Starting to plan your summer getaway? Need to escape London after your exams? Get some inspiration from Lonely Planet magazine. Includes all the latest travel news, themed Mini Guides and Easy Trip ideas. 

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To explore many more titles search for Press Display  in CityLibrary Search and choose the first result in the list.

New Resource: Artemis Primary Sources


Artemis Primary Sources is a dynamic search platform which allows you to cross-search the full text of City University’s  subscriptions to Gale historical collections and newspapers. 

Content includes:

  • The Times and Sunday Times Archive (1785-2008)Capture
  • The Financial Times Historical Archive  (1888-2010)
  • The Independent Digital Archive  (1986-2012)
  • Daily Mail Historical Archive (1896-2004)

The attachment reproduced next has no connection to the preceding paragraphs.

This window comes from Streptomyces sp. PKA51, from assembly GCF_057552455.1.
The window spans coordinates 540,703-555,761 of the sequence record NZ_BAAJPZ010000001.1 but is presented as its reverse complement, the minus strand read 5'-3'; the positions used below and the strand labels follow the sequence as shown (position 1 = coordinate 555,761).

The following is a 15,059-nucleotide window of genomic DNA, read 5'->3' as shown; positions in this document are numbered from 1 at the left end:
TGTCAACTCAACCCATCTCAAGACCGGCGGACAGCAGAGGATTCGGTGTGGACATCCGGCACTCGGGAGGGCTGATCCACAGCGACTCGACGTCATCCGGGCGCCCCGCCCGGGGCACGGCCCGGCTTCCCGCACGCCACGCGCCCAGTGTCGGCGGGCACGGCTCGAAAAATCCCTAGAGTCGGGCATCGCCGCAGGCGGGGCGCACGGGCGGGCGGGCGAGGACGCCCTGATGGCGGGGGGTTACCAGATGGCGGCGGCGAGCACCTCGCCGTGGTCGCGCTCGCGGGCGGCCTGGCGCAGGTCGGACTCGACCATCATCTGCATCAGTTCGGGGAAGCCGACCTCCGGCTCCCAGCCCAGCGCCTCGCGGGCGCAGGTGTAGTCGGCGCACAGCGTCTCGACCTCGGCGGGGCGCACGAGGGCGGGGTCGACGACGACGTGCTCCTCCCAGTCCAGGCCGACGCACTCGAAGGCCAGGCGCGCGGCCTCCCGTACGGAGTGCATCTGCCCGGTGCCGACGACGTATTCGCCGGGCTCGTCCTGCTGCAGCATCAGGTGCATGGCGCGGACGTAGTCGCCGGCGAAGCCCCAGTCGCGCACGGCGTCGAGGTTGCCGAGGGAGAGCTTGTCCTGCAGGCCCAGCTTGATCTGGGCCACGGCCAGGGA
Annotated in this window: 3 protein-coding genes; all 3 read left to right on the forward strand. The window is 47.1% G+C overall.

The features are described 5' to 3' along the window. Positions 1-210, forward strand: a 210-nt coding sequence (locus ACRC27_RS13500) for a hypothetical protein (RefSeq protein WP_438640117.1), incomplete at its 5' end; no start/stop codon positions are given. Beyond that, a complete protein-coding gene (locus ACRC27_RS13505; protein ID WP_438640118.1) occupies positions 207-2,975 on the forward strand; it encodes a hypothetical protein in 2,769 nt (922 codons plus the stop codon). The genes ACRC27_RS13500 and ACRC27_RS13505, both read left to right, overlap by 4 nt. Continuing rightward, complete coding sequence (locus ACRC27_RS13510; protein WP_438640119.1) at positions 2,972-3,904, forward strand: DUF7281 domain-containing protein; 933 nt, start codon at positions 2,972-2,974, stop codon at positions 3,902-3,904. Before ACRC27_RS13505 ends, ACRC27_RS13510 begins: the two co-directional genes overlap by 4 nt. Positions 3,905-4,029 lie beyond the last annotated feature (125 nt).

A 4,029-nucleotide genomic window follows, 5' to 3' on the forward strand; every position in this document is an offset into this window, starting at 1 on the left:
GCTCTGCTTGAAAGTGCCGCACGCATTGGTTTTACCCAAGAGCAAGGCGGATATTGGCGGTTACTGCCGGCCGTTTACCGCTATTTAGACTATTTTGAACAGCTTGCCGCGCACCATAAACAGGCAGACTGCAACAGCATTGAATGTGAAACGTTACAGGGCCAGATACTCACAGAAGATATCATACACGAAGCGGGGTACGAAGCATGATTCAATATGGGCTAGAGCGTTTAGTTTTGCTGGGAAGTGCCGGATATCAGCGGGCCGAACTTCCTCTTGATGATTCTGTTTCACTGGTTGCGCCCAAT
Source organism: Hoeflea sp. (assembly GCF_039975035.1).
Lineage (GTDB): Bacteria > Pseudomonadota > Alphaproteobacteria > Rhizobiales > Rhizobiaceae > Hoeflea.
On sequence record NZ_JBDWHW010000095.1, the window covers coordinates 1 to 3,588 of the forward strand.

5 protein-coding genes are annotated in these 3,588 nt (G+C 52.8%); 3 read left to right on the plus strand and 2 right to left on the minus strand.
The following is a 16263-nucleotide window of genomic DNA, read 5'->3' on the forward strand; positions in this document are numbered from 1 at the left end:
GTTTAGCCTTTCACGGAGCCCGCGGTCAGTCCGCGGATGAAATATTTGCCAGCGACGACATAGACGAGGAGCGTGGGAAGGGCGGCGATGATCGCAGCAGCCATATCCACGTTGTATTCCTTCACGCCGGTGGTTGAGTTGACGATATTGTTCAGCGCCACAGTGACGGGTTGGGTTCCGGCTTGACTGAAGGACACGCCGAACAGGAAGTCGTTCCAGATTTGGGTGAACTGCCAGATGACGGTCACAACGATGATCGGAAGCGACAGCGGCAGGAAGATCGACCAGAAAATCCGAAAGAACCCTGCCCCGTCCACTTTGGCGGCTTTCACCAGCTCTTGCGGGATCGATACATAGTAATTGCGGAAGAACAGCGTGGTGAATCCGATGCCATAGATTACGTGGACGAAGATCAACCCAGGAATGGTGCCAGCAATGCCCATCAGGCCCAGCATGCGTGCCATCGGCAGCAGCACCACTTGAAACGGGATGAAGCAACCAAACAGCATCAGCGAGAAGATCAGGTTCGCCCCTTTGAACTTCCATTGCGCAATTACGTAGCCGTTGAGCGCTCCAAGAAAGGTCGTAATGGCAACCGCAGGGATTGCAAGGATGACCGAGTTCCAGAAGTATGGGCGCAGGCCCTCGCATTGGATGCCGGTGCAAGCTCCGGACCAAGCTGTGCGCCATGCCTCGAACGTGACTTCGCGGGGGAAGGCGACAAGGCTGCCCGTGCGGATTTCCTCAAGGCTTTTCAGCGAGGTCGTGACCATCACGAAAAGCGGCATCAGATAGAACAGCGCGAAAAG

• 19th Century Newspapers
  • 19th Century UK Periodicals
  • 17th and 18th Century Burney Collection. 

Features
As well as options to print, email and download your results you can create an account with Artemis to save and tag to your research.

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Search Tips
Try using Term Clusters to see terms that commonly occur in relation to your own search term; this can help uncover hidden connections, or can be a helpful starting point in the early stages of research.

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Use the Term Frequency function to see the frequency of a search term(s) in the content over time.  This shows the importance of particular concepts during given periods.

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Access
You can access Artemis Primary Sources from the A-Z Database List or from CityLibrary Search.

Help
If you require help in using Artemis Primary Sources please contact your Subject Librarian